An Aetiology of Recognition: Empathy, Attachment and Moral Competence

In Edward Harcourt (ed.), Attachment and Character. Oxford University Press. pp. 195-223 (2021)
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This chapter explores the suggestion that early attachment underpins the human capacity for empathy, and that empathy, in turn, is a condition of moral competence. We are disposed by nature to seek intimacy with our human conspecifics: the securely attached child learns that, whatever perils the world may hold, his well-being is shielded within the private sphere of personal intimacy. But why should secure attachment also favour—as it does—recognition of moral obligations towards those with whom we have no special standing and share no personal destiny—recognition that the claims of persons as such merit our attention and regard? One answer to this question looks beyond the fact of secure attachment to a further psychological capacity, our capacity for empathy: secure attachment promotes susceptibility to empathy, and an appropriate susceptibility to empathy is a condition of basic moral competence. The chapter proposes that the deeper and more persisting significance of empathy to morality can be understood from a developmental perspective. Looking to mentalization-based attachment theory allows us to understand how empathic mirroring enters into our earliest intimate, interactions with other persons, securing our default commitment to recognizing their reality as bound up with our own. In this way, empathy constitutes one of the natural foundations on which the more complex architecture of moral experience is constructed. Attachment theory helps us to understand the indispensable role empathy plays at the beginning of the circuitous road to virtue.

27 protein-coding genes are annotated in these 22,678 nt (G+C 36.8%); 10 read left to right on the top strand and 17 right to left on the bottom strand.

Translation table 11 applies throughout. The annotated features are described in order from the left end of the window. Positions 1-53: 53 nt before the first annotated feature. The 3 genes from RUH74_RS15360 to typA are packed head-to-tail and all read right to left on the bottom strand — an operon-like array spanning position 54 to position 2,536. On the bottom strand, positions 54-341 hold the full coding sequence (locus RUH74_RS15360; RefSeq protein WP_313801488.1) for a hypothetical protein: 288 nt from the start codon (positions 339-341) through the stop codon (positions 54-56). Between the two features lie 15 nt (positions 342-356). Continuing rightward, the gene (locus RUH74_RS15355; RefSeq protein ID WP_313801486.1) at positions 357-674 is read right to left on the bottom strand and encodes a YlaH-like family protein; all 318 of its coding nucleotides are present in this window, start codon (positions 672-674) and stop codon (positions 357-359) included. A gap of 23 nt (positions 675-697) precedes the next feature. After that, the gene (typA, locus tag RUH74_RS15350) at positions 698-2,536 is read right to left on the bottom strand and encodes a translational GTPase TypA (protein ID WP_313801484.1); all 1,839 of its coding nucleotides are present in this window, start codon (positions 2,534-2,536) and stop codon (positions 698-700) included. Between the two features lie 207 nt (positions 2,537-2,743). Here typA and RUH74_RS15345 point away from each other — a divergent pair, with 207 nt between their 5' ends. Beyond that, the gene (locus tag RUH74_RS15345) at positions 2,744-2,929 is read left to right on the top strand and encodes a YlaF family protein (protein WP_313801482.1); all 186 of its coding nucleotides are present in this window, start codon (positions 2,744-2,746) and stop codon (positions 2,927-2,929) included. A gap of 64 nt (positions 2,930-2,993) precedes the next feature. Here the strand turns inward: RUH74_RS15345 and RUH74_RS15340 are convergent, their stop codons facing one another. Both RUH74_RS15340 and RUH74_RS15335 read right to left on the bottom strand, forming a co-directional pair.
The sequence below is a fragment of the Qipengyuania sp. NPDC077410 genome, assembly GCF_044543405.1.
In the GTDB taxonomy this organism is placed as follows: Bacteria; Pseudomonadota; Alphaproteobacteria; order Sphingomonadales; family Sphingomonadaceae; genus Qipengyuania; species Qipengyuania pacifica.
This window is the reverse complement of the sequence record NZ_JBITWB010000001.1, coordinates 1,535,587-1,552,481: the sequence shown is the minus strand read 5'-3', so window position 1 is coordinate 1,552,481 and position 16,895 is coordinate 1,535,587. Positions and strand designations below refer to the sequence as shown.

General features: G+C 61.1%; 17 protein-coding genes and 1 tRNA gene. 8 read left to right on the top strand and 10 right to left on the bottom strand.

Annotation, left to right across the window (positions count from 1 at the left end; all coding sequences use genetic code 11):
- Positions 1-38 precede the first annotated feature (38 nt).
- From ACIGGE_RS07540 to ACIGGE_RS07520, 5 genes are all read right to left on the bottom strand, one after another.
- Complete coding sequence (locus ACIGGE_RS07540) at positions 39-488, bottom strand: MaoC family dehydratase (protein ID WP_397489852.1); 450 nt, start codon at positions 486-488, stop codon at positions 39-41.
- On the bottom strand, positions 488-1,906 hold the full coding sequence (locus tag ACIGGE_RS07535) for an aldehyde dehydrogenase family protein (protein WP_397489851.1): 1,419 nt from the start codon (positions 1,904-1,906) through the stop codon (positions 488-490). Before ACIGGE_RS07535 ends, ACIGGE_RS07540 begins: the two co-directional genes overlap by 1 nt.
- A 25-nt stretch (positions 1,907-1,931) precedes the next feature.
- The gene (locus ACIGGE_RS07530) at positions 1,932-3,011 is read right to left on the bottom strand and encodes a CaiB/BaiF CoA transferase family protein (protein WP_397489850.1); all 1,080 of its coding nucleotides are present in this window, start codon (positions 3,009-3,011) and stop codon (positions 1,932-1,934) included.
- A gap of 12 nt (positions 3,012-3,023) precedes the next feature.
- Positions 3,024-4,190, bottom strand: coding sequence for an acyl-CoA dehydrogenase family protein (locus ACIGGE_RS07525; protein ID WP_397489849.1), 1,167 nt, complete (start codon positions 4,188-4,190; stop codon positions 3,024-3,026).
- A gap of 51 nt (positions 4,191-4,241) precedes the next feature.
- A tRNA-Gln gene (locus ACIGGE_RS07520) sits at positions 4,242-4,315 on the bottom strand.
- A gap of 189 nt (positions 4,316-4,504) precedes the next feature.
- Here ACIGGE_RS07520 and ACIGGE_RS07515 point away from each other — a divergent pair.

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Alison Denham
University of Oxford

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Empathy & Literature.A. E. Denham - 2024 - Emotion Review 16 (2):84-95.

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References found in this work

On the aesthetic education of man: in a series of letters.Friedrich Schiller - 1954 - New York: Oxford University Press. Edited by Elizabeth M. Wilkinson & L. A. Willoughby.

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